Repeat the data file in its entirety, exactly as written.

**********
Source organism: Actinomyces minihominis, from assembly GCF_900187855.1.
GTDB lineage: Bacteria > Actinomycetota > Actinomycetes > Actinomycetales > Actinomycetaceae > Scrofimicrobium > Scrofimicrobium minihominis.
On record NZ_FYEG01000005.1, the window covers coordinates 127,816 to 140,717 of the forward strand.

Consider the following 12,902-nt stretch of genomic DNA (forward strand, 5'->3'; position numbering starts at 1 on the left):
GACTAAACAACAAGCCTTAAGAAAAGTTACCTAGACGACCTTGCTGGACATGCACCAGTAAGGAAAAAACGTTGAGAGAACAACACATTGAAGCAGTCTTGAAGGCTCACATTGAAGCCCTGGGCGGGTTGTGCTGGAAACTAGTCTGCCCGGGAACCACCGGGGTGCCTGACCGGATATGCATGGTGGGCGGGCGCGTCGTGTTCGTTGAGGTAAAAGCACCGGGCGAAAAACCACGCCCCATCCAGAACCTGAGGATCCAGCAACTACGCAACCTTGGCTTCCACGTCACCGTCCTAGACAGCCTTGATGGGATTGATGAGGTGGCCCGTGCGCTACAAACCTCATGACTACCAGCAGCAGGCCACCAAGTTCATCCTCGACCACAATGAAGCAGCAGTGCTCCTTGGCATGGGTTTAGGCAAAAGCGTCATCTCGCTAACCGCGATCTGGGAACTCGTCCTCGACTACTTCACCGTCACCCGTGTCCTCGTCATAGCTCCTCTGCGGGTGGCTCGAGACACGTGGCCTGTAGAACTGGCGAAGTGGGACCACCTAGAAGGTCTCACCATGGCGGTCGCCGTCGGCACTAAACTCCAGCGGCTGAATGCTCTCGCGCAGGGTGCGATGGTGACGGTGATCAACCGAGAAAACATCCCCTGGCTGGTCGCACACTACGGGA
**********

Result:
Source organism: Actinomyces minihominis, from assembly GCF_900187855.1.
GTDB lineage: Bacteria > Actinomycetota > Actinomycetes > Actinomycetales > Actinomycetaceae > Scrofimicrobium > Scrofimicrobium minihominis.
On record NZ_FYEG01000005.1, the window covers coordinates 127,816 to 140,717 of the forward strand.

Consider the following 12,902-nt stretch of genomic DNA (forward strand, 5'->3'; position numbering starts at 1 on the left):
GACTAAACAACAAGCCTTAAGAAAAGTTACCTAGACGACCTTGCTGGACATGCACCAGTAAGGAAAAAACGTTGAGAGAACAACACATTGAAGCAGTCTTGAAGGCTCACATTGAAGCCCTGGGCGGGTTGTGCTGGAAACTAGTCTGCCCGGGAACCACCGGGGTGCCTGACCGGATATGCATGGTGGGCGGGCGCGTCGTGTTCGTTGAGGTAAAAGCACCGGGCGAAAAACCACGCCCCATCCAGAACCTGAGGATCCAGCAACTACGCAACCTTGGCTTCCACGTCACCGTCCTAGACAGCCTTGATGGGATTGATGAGGTGGCCCGTGCGCTACAAACCTCATGACTACCAGCAGCAGGCCACCAAGTTCATCCTCGACCACAATGAAGCAGCAGTGCTCCTTGGCATGGGTTTAGGCAAAAGCGTCATCTCGCTAACCGCGATCTGGGAACTCGTCCTCGACTACTTCACCGTCACCCGTGTCCTCGTCATAGCTCCTCTGCGGGTGGCTCGAGACACGTGGCCTGTAGAACTGGCGAAGTGGGACCACCTAGAAGGTCTCACCATGGCGGTCGCCGTCGGCACTAAACTCCAGCGGCTGAATGCTCTCGCGCAGGGTGCGATGGTGACGGTGATCAACCGAGAAAACATCCCCTGGCTGGTCGCACACTACGGGA